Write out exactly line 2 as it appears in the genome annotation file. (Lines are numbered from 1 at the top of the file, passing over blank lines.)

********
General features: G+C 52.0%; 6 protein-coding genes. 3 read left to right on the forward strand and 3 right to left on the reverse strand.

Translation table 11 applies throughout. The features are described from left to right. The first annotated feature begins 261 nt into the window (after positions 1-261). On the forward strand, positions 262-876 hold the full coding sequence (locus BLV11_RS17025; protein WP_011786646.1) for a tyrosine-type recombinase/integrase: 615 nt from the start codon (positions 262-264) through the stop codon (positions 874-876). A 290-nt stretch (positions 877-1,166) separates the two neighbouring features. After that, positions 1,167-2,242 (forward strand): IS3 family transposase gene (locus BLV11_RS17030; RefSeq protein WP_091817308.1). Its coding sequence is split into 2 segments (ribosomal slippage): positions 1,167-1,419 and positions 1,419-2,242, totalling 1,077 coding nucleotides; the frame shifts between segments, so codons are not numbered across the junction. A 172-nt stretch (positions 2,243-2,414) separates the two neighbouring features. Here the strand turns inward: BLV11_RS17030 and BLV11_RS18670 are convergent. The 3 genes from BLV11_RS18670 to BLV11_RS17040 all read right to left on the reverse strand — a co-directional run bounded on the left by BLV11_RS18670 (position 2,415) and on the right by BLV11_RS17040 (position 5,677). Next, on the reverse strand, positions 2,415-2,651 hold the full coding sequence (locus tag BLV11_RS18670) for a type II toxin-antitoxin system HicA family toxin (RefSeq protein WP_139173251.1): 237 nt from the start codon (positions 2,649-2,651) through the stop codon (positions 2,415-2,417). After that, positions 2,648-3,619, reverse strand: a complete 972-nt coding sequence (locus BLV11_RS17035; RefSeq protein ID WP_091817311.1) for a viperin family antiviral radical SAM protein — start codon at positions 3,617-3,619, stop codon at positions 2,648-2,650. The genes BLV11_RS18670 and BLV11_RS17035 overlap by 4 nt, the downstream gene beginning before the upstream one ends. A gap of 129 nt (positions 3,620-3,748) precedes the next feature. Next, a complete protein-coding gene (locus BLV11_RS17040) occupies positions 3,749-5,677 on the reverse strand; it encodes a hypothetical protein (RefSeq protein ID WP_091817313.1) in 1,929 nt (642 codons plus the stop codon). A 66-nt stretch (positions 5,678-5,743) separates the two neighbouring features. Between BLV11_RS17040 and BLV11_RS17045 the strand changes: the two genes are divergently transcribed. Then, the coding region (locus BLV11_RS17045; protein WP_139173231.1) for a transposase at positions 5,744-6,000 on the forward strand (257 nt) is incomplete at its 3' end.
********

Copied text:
Translation table 11 applies throughout. The features are described from left to right. The first annotated feature begins 261 nt into the window (after positions 1-261). On the forward strand, positions 262-876 hold the full coding sequence (locus BLV11_RS17025; protein WP_011786646.1) for a tyrosine-type recombinase/integrase: 615 nt from the start codon (positions 262-264) through the stop codon (positions 874-876). A 290-nt stretch (positions 877-1,166) separates the two neighbouring features. After that, positions 1,167-2,242 (forward strand): IS3 family transposase gene (locus BLV11_RS17030; RefSeq protein WP_091817308.1). Its coding sequence is split into 2 segments (ribosomal slippage): positions 1,167-1,419 and positions 1,419-2,242, totalling 1,077 coding nucleotides; the frame shifts between segments, so codons are not numbered across the junction. A 172-nt stretch (positions 2,243-2,414) separates the two neighbouring features. Here the strand turns inward: BLV11_RS17030 and BLV11_RS18670 are convergent. The 3 genes from BLV11_RS18670 to BLV11_RS17040 all read right to left on the reverse strand — a co-directional run bounded on the left by BLV11_RS18670 (position 2,415) and on the right by BLV11_RS17040 (position 5,677). Next, on the reverse strand, positions 2,415-2,651 hold the full coding sequence (locus tag BLV11_RS18670) for a type II toxin-antitoxin system HicA family toxin (RefSeq protein WP_139173251.1): 237 nt from the start codon (positions 2,649-2,651) through the stop codon (positions 2,415-2,417). After that, positions 2,648-3,619, reverse strand: a complete 972-nt coding sequence (locus BLV11_RS17035; RefSeq protein ID WP_091817311.1) for a viperin family antiviral radical SAM protein — start codon at positions 3,617-3,619, stop codon at positions 2,648-2,650. The genes BLV11_RS18670 and BLV11_RS17035 overlap by 4 nt, the downstream gene beginning before the upstream one ends. A gap of 129 nt (positions 3,620-3,748) precedes the next feature. Next, a complete protein-coding gene (locus BLV11_RS17040) occupies positions 3,749-5,677 on the reverse strand; it encodes a hypothetical protein (RefSeq protein ID WP_091817313.1) in 1,929 nt (642 codons plus the stop codon). A 66-nt stretch (positions 5,678-5,743) separates the two neighbouring features. Between BLV11_RS17040 and BLV11_RS17045 the strand changes: the two genes are divergently transcribed. Then, the coding region (locus BLV11_RS17045; protein WP_139173231.1) for a transposase at positions 5,744-6,000 on the forward strand (257 nt) is incomplete at its 3' end.